Rhabdomyosarcoma

From Academic Kids

A rhabdmyosarcoma is a form of cancer of the sarcoma subtype that shows differentiation or determination towards resembling skeletal muscle.

In general, as a result of oncogenesis, the cells comprising a cancer will have a different genotype to the constitutional genotype of the host. The genotypic changes may induce a perceptible change in the phenotype. Both of these changes may be used to classify the neoplasm. Medically useful systems of classification offer the means for diagnosis and prognosis, and may assist the physician in the choice of optimal treatment.

The cells in a particular cancer might show no overt differentiation or they might show varying degrees of differentiation that parody the appearances of some normal tissue. In a histogenetic classification, the cancer is named for the normal tissue whose phenotype is most closely mimicked. A cancer whose cells show no resemblance to any particular tissue is said to be undifferentiated. The differentiation may be perceived at the level of tissue architecture (that is, how the individual cells group together and organise themselves compared with normal tissues). An assessment of architectural relationships is the most important part of histopathology. It provides an important means to predict the biological behaviour of a neoplasm, that is, to form an opinion whether it will behave in a benign or malignant fashion. Assessment of individual cells is the main subject of cytopathology. Cytopathological assessment of cellular phenotype is best undertaken on suitably prepared whole cells that have been spread onto a glass slide. However, with some limitations, it may also be undertaken on those individual cells that form part of a neoplasm that are present in a thin section of a biopsied specimen.

Light microscopy may be used to assess the architecture of sampled tissues and the phenotype of its cells. A biopsied specimen is typically hardened and preserved in some suitable fixative. It is dehydrated and embedded in paraffin wax to allow thin sections to be taken onto glass slides. Routine assessment of these sections involves rehydration and staining with haematoxylin (which stains acidic molecules, such as nucleic acids, blue) and eosin (which stains basic molecules, such as proteins, red).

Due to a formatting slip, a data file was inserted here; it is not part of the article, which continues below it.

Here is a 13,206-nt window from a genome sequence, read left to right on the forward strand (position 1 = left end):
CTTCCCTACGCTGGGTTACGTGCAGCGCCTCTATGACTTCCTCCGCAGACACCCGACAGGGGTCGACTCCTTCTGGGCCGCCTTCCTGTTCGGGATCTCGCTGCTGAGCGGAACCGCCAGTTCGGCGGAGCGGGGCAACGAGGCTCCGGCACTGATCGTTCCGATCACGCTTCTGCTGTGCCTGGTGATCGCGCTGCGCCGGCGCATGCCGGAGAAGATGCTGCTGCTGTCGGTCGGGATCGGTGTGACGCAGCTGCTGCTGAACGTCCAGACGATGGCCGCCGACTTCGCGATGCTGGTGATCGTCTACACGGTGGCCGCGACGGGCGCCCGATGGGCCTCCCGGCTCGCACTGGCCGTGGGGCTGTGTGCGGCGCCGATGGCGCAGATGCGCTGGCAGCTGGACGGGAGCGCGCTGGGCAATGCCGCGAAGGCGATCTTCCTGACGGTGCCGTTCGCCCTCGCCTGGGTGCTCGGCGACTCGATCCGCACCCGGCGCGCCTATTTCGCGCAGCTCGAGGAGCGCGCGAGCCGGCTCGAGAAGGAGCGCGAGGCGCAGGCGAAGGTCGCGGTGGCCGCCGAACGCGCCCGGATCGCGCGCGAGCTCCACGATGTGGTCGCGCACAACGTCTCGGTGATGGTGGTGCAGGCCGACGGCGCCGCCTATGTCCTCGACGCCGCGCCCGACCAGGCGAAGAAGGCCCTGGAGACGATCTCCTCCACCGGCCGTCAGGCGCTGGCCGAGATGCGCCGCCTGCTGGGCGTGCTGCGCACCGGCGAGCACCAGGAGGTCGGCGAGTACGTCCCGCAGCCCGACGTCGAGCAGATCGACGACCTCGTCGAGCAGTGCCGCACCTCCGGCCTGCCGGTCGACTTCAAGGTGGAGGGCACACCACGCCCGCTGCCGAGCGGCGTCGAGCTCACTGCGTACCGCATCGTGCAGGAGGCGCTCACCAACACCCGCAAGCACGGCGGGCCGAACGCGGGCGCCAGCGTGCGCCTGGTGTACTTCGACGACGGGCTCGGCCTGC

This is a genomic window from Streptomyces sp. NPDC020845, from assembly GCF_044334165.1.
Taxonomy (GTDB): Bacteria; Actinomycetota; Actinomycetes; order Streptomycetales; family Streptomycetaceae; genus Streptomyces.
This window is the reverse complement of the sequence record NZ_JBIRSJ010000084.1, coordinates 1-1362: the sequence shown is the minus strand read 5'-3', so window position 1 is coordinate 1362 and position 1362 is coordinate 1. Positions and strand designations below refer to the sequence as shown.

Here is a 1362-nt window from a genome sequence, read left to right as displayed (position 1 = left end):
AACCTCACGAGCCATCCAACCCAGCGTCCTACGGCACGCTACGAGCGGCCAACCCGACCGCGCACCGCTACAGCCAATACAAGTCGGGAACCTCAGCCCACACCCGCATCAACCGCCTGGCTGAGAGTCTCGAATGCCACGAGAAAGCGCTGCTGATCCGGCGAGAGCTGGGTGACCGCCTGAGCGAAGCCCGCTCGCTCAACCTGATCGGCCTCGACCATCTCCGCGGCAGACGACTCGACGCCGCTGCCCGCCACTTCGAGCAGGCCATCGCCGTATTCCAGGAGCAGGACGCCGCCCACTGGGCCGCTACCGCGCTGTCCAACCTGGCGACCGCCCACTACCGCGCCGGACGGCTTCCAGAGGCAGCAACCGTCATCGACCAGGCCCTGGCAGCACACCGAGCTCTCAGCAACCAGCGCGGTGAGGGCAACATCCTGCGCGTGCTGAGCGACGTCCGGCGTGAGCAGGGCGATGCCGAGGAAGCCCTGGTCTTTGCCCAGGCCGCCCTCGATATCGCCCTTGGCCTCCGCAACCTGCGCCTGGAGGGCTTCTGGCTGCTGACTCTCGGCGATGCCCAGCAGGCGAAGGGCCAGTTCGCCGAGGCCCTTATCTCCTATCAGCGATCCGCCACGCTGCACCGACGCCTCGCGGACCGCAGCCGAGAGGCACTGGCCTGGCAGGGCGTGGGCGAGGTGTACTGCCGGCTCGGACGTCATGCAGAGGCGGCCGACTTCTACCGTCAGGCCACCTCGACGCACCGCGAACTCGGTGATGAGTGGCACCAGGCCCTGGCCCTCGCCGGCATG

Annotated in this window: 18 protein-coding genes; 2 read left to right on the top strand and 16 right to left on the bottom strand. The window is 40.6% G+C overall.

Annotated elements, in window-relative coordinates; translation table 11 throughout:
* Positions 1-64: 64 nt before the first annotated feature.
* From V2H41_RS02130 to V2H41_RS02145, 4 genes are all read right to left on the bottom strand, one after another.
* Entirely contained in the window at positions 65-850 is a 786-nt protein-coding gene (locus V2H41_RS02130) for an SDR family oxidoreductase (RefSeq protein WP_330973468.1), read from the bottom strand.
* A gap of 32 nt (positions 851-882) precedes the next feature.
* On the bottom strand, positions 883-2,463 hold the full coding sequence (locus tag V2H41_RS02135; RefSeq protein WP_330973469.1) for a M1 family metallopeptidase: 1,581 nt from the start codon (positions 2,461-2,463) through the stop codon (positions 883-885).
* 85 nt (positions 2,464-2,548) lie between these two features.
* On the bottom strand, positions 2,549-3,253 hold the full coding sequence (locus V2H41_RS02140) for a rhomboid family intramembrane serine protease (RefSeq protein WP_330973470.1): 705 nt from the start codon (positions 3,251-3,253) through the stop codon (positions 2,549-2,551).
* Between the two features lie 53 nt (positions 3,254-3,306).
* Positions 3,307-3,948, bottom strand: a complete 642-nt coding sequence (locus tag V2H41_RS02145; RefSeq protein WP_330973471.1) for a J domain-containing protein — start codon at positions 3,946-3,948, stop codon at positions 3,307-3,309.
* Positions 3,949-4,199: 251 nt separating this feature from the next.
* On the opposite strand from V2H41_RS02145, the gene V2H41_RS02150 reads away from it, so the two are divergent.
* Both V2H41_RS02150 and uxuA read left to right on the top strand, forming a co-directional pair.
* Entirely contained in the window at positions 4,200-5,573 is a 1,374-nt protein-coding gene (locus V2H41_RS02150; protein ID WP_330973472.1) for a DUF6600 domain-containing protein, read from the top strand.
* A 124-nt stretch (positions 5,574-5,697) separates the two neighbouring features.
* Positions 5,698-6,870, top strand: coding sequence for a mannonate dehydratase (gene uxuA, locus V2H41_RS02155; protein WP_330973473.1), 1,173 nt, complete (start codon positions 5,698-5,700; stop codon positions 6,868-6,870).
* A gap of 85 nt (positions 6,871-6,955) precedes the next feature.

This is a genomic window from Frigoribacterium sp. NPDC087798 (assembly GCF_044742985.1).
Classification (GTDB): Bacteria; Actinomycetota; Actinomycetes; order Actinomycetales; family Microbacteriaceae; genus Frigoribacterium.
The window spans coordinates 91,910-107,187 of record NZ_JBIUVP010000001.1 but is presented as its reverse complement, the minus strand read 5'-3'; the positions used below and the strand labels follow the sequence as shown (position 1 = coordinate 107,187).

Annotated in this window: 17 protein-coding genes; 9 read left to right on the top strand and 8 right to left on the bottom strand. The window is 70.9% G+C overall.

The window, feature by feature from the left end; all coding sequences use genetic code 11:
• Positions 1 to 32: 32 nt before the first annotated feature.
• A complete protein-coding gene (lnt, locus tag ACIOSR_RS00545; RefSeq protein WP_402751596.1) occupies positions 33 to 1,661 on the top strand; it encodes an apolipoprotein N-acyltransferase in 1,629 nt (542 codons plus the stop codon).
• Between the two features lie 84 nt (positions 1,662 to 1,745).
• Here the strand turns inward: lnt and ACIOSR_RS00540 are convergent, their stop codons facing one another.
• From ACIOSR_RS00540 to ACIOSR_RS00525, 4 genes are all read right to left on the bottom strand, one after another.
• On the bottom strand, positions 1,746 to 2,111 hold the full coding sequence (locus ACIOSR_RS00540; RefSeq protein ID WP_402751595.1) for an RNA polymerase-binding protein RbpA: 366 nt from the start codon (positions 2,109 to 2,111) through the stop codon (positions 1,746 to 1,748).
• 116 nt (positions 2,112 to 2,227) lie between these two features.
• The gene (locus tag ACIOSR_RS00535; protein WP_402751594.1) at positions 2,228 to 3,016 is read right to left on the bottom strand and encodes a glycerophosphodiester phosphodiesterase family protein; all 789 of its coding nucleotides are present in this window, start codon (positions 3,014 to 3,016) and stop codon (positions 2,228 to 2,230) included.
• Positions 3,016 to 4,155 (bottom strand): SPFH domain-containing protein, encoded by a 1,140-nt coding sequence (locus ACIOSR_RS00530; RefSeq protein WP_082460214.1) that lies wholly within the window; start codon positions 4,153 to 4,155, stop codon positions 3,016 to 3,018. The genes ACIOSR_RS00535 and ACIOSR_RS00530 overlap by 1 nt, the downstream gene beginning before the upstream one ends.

The cellular phenotype may also be assessed at the higher magnifications afforded by electron microscopy. The biopsied specimen is processed in a similar way, except that the fixatives, embedding media and stains are chosen to allow the generation of thinner sections and differential opacity to transmitted electrons rather than photons.

A change in the phenotype of a cell is effected by changes in the proteins within its cytoplasm. When this is visible using light microscopy, it may be possible to use this cellular phenotype to classify the cancer. In a rhabdomyosarcoma, the accumulation in a variable proportion of the malignant cells of large amounts of the particular isomers of the proteins that are responsible for the contractile properties of skeletal muscle typically result in large cells with cytoplasm that stains deeply red with eosin. In a small number of the malignant cells these proteins might be assembled in a structured way that imparts the "striated" appearance, characterised by alternating bands of dark and pale red, that is typical of normal skeletal muscle.

In poorly differentiated cells, the proteins that accumulate may not be present in sufficient quantities to produce a perceptible change in the appearance of the cell as judged by light microscopy. It is possible to probe for the presence of these proteins using other techniques such as immunohistochemistry. In the absence of a perceptible change in the cellular phenotype, this provides an opportunity to identify an "immunophenotype". Using this technique, the presence of proteins such as desmin, myoglobin, muscle specific actin, and others would provide strong evidence for the diagnosis of rhabdomyosarcoma.

Some cancers do not contain cells that are sufficiently differentiated to allow histogenetic classification by assessment of the cellular phenotype or immunophenotype. In some of these cells, it may be possible to identify other proteins whose presence indicates "determination" toward some particular tissue type. A cell that is "determined" has undergone modification of its genome so that the pathways of differentiation that remain open to it are restricted to those that are associated with the cells of some specific tissue. During the early stages of development of skeletal muscle cells, a protein called "myo D1" binds itself to genetic material in the cell nuclei. This is an indicator of determination towards skeletal muscle differentiation. Once skeletal muscle cells become innervated by nerve cells, the concentration of this protein falls dramatically. The same protein (myo D1) may be found in the nuclei of the cells in a rhabdomyosarcoma. As the malignant cells do not become innervated by nerve cells, this protein remains in a high concentration. This may be exploited as a means to identify malignant neoplasms that contain cells that show determination towards rhabdomyosarcoma, even when there is insufficient differentiation to allow phenotypic assessment to be used for the diagnosis. As this protein may also be present in the cytoplasm of cells of other neoplasms whose other characteristics show that they are not rhabdomyosarcomas, demonstration of the presence of myo D1 should be considered supportive for rhabdomyosarcoma only if the protein is present in the cell nuclei.

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